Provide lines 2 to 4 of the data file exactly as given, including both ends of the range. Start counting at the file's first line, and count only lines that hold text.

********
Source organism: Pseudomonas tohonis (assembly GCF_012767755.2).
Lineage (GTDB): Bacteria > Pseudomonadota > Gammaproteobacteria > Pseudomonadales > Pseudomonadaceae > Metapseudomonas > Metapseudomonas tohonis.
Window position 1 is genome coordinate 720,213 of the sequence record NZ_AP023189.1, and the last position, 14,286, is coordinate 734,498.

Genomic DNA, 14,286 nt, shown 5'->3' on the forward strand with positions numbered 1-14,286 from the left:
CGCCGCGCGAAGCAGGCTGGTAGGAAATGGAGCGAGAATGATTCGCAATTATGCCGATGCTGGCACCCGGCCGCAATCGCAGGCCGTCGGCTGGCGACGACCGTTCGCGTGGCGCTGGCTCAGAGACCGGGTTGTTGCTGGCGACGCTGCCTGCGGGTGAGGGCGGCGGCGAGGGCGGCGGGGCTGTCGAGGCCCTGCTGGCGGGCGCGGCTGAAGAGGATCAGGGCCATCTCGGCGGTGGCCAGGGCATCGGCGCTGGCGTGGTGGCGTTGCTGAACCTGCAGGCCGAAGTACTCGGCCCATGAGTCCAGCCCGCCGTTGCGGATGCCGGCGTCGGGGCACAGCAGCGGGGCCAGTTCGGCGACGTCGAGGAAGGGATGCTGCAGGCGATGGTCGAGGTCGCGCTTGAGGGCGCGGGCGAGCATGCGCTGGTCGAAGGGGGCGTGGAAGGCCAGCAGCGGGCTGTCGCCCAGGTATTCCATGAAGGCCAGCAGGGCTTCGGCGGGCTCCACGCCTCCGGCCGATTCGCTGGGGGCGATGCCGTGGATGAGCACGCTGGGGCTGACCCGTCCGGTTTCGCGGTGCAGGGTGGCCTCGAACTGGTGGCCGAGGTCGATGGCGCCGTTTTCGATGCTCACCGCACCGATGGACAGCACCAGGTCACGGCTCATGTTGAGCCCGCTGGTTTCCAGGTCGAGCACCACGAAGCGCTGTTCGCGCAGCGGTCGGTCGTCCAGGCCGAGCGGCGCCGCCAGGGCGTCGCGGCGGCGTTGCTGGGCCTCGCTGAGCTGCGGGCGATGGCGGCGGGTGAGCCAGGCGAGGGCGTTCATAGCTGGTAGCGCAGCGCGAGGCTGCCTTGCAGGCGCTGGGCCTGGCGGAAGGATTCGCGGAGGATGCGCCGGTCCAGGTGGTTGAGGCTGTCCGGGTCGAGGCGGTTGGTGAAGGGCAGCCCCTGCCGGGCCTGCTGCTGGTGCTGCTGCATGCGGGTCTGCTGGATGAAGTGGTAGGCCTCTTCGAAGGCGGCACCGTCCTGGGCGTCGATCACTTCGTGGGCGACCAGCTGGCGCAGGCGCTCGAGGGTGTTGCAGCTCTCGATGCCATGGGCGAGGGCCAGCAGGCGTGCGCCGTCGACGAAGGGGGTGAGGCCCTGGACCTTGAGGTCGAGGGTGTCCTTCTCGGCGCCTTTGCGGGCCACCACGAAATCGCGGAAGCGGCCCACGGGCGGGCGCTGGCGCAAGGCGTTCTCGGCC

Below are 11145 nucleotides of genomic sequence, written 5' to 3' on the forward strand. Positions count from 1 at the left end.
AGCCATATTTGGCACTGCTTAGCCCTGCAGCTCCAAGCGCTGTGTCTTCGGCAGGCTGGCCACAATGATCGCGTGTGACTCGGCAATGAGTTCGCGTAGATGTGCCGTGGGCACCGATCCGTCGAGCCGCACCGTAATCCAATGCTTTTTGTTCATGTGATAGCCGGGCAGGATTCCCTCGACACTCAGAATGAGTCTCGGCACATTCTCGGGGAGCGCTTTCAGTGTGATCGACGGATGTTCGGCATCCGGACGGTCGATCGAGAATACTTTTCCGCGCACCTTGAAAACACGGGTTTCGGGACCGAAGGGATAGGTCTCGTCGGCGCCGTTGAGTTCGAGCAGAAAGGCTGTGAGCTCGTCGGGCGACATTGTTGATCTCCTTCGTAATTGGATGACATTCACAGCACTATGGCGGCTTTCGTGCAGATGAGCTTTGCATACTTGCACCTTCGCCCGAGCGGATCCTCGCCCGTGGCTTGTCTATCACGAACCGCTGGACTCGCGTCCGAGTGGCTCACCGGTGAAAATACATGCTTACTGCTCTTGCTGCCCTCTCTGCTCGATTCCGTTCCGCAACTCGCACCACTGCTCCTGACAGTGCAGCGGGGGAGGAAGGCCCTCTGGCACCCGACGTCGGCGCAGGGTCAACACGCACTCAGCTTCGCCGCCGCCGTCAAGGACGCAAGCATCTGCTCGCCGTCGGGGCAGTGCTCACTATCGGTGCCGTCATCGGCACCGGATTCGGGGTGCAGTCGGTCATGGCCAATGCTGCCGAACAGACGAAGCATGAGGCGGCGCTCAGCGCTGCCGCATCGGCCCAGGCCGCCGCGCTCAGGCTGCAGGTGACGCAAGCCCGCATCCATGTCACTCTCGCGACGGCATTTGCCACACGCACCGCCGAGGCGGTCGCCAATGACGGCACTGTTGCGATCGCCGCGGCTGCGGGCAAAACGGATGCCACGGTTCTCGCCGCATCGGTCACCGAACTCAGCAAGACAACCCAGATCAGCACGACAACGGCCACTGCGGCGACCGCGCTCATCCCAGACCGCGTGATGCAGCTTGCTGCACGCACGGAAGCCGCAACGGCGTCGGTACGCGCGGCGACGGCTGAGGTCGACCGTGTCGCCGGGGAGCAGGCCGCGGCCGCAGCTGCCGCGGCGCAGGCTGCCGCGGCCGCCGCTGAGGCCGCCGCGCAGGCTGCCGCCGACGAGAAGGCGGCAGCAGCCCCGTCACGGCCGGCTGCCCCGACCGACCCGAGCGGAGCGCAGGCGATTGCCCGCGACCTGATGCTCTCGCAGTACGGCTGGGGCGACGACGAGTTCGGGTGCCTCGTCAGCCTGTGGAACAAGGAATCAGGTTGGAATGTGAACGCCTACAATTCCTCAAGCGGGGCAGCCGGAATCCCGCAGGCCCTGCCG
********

Lineage (GTDB): Bacteria > Pseudomonadota > Gammaproteobacteria > Pseudomonadales > Pseudomonadaceae > Metapseudomonas > Metapseudomonas tohonis.
Window position 1 is genome coordinate 720,213 of the sequence record NZ_AP023189.1, and the last position, 14,286, is coordinate 734,498.

Genomic DNA, 14,286 nt, shown 5'->3' on the forward strand with positions numbered 1-14,286 from the left: